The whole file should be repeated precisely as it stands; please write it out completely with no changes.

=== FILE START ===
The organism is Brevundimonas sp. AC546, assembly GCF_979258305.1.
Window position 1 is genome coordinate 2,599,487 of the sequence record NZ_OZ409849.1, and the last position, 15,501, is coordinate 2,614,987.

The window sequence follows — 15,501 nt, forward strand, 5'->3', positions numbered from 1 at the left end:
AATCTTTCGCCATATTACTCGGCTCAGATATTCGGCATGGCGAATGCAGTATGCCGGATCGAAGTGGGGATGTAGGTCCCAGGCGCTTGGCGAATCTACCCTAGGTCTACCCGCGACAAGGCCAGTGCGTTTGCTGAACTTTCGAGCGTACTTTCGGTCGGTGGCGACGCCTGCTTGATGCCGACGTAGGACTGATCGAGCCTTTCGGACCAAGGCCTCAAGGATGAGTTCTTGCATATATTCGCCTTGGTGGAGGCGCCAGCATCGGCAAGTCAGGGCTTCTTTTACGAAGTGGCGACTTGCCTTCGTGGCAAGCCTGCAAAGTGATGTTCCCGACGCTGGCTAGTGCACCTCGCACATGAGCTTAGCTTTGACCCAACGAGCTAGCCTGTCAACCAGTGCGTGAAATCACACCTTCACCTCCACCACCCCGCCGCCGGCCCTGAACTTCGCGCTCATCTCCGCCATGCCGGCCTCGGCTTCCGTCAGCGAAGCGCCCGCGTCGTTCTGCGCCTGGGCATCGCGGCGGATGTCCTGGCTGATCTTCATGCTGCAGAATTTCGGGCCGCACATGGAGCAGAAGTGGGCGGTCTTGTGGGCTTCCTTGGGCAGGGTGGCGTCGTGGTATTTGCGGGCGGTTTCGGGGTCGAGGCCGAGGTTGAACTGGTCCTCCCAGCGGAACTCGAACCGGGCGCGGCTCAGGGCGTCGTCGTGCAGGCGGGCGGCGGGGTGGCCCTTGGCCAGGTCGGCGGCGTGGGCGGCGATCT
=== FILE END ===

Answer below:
The organism is Brevundimonas sp. AC546, assembly GCF_979258305.1.
Window position 1 is genome coordinate 2,599,487 of the sequence record NZ_OZ409849.1, and the last position, 15,501, is coordinate 2,614,987.

The window sequence follows — 15,501 nt, forward strand, 5'->3', positions numbered from 1 at the left end:
AATCTTTCGCCATATTACTCGGCTCAGATATTCGGCATGGCGAATGCAGTATGCCGGATCGAAGTGGGGATGTAGGTCCCAGGCGCTTGGCGAATCTACCCTAGGTCTACCCGCGACAAGGCCAGTGCGTTTGCTGAACTTTCGAGCGTACTTTCGGTCGGTGGCGACGCCTGCTTGATGCCGACGTAGGACTGATCGAGCCTTTCGGACCAAGGCCTCAAGGATGAGTTCTTGCATATATTCGCCTTGGTGGAGGCGCCAGCATCGGCAAGTCAGGGCTTCTTTTACGAAGTGGCGACTTGCCTTCGTGGCAAGCCTGCAAAGTGATGTTCCCGACGCTGGCTAGTGCACCTCGCACATGAGCTTAGCTTTGACCCAACGAGCTAGCCTGTCAACCAGTGCGTGAAATCACACCTTCACCTCCACCACCCCGCCGCCGGCCCTGAACTTCGCGCTCATCTCCGCCATGCCGGCCTCGGCTTCCGTCAGCGAAGCGCCCGCGTCGTTCTGCGCCTGGGCATCGCGGCGGATGTCCTGGCTGATCTTCATGCTGCAGAATTTCGGGCCGCACATGGAGCAGAAGTGGGCGGTCTTGTGGGCTTCCTTGGGCAGGGTGGCGTCGTGGTATTTGCGGGCGGTTTCGGGGTCGAGGCCGAGGTTGAACTGGTCCTCCCAGCGGAACTCGAACCGGGCGCGGCTCAGGGCGTCGTCGTGCAGGCGGGCGGCGGGGTGGCCCTTGGCCAGGTCGGCGGCGTGGGCGGCGATCT